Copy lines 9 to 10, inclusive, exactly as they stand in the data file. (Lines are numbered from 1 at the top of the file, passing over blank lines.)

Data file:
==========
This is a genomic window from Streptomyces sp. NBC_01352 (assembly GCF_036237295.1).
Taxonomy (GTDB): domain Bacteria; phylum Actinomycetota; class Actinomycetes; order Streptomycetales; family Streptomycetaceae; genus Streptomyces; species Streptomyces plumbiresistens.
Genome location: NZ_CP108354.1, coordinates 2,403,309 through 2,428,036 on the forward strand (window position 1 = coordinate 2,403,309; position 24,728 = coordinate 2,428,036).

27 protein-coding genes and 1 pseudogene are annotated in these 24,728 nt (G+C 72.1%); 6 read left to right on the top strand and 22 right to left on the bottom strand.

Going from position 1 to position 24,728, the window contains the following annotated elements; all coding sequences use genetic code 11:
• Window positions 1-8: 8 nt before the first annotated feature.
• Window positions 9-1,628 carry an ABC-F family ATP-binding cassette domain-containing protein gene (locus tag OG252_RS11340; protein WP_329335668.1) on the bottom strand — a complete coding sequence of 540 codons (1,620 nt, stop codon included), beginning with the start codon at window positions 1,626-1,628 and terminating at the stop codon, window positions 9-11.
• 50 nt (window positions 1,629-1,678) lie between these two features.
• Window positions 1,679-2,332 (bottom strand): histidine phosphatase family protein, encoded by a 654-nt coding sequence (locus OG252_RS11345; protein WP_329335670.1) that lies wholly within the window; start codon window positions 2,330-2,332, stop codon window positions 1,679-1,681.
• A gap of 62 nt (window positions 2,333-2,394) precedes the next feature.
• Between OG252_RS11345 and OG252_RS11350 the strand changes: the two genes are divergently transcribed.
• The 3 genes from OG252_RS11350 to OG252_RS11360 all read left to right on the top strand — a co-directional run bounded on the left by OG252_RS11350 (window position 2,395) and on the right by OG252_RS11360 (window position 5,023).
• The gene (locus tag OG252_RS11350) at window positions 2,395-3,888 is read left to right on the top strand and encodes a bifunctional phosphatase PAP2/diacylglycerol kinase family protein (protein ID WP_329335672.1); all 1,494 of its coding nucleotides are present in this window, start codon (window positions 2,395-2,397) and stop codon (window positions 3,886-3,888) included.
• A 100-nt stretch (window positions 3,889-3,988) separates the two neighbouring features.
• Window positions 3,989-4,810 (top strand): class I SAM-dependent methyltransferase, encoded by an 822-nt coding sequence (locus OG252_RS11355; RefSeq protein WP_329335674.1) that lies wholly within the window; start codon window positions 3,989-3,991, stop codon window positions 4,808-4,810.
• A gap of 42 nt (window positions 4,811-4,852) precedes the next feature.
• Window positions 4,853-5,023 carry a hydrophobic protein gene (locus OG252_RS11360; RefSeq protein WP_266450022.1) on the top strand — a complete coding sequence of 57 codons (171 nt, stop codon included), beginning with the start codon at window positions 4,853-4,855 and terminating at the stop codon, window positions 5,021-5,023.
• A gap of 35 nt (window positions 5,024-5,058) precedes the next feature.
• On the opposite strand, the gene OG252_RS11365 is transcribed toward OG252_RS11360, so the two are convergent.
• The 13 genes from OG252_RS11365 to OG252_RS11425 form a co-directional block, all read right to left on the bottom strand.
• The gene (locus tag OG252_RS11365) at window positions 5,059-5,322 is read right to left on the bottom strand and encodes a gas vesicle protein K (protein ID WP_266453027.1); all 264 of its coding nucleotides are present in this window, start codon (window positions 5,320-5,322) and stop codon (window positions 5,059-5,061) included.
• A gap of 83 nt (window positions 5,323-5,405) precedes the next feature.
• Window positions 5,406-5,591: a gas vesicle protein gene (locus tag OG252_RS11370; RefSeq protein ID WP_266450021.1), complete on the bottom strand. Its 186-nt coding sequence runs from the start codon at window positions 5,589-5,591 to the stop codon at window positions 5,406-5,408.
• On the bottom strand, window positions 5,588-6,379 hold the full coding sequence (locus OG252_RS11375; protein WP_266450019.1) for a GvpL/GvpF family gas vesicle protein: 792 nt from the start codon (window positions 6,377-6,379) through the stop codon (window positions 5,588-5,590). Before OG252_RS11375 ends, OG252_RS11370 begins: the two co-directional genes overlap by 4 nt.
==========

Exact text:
• Window positions 1,679-2,332 (bottom strand): histidine phosphatase family protein, encoded by a 654-nt coding sequence (locus OG252_RS11345; protein WP_329335670.1) that lies wholly within the window; start codon window positions 2,330-2,332, stop codon window positions 1,679-1,681.
• A gap of 62 nt (window positions 2,333-2,394) precedes the next feature.